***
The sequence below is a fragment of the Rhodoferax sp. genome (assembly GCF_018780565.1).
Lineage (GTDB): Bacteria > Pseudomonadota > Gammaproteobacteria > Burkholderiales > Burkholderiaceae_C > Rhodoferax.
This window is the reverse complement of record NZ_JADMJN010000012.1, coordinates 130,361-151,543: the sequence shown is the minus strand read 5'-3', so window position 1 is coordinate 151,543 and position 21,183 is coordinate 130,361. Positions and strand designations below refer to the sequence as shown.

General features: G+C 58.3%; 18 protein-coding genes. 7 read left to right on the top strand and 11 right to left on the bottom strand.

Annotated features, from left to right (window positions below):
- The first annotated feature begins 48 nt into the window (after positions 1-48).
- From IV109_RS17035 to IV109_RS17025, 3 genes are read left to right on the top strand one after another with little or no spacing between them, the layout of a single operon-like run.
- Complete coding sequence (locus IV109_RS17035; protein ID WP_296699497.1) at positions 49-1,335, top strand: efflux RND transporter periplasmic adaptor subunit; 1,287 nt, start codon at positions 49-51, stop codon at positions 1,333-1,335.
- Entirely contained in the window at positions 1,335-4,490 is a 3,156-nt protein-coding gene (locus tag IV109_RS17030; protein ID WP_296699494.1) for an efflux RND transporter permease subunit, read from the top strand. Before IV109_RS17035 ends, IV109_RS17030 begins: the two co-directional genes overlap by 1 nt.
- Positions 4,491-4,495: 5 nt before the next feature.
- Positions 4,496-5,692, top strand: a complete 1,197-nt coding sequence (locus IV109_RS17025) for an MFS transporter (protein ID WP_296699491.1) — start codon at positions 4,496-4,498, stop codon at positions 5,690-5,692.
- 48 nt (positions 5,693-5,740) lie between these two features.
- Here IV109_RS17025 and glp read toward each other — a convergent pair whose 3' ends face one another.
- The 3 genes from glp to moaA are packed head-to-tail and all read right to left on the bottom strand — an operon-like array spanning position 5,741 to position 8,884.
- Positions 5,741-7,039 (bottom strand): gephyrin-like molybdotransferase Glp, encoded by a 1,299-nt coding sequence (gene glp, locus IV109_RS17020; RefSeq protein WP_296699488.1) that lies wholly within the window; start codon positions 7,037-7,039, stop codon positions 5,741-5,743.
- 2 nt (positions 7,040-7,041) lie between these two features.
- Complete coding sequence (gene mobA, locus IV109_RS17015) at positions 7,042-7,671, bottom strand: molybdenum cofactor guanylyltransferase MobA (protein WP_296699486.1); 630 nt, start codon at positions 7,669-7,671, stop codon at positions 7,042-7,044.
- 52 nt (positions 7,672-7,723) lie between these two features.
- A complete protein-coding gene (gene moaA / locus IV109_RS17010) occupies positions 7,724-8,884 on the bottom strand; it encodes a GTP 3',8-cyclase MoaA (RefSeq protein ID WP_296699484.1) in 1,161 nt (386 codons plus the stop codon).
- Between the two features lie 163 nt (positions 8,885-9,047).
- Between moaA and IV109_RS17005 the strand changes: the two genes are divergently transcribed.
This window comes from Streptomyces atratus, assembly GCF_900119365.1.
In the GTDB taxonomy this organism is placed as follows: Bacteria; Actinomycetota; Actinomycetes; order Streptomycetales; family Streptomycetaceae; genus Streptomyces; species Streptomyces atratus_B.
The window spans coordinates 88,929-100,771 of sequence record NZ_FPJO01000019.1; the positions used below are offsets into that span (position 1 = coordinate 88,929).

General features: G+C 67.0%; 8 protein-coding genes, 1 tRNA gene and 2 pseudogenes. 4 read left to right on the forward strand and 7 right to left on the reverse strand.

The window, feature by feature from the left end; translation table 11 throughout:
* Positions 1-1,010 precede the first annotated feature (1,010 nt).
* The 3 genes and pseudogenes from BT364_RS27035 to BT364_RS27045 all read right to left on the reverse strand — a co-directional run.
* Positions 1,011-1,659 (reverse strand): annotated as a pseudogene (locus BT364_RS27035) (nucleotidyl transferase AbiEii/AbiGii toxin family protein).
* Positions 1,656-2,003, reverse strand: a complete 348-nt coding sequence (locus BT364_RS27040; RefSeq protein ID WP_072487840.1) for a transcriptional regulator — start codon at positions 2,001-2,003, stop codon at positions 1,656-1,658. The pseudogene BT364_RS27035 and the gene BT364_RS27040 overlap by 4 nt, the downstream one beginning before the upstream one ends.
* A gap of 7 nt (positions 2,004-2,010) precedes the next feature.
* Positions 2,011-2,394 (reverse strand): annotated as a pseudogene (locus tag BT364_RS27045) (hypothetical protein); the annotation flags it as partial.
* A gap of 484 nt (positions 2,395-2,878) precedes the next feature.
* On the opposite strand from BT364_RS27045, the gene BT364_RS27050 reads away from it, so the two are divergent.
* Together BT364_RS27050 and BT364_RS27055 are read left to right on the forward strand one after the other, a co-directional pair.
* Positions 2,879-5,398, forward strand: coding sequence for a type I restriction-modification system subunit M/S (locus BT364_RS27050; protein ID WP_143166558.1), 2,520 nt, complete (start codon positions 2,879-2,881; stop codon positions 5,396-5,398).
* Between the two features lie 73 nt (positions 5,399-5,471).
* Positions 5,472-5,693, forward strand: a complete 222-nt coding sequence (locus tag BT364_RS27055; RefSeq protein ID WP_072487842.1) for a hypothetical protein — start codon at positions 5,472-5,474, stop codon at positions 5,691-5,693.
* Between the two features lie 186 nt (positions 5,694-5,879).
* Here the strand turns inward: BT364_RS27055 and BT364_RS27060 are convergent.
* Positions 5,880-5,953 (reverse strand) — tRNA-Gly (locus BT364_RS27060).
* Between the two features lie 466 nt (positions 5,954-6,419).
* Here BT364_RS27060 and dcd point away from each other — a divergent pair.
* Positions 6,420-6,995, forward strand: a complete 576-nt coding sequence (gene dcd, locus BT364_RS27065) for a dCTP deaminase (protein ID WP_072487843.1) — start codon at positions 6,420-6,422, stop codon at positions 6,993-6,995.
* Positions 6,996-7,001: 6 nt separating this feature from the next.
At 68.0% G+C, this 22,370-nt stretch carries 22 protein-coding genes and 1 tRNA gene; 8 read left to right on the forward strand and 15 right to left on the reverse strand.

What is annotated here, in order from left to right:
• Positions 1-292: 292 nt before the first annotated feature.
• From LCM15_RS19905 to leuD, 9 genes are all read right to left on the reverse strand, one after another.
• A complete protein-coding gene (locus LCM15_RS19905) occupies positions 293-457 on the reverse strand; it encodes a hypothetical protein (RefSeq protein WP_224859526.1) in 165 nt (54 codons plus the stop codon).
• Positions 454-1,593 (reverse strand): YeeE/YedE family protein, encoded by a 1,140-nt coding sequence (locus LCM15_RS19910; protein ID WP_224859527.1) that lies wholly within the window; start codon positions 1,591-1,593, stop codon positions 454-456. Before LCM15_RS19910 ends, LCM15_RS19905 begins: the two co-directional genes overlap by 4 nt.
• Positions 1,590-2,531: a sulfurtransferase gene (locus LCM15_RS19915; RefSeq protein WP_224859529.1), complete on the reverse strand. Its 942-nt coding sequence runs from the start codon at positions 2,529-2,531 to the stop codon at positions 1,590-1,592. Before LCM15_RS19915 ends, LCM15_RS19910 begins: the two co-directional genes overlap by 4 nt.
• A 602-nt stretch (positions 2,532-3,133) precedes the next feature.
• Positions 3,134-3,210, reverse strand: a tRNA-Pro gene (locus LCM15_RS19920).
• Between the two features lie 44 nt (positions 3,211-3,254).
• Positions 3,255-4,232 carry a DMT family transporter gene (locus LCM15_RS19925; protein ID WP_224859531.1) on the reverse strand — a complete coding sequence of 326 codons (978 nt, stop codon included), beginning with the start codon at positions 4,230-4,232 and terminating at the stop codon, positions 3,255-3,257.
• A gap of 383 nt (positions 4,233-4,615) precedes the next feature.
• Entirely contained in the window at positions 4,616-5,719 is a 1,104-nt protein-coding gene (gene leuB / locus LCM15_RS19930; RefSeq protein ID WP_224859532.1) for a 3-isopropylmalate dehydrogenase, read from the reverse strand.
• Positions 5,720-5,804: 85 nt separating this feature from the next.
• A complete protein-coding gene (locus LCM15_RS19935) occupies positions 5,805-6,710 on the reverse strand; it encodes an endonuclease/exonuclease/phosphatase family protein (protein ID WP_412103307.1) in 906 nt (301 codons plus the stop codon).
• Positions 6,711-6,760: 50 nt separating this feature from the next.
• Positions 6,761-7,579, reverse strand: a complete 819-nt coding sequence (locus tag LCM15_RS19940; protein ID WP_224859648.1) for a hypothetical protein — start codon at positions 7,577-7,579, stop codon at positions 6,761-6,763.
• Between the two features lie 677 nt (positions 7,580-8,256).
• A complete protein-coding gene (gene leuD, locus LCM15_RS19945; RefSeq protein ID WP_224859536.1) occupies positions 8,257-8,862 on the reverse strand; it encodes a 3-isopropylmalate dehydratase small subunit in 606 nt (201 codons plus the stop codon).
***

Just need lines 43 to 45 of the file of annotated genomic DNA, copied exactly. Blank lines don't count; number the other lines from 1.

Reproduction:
* Here BT364_RS27060 and dcd point away from each other — a divergent pair.
* Positions 6,420-6,995, forward strand: a complete 576-nt coding sequence (gene dcd, locus BT364_RS27065) for a dCTP deaminase (protein ID WP_072487843.1) — start codon at positions 6,420-6,422, stop codon at positions 6,993-6,995.
* Positions 6,996-7,001: 6 nt separating this feature from the next.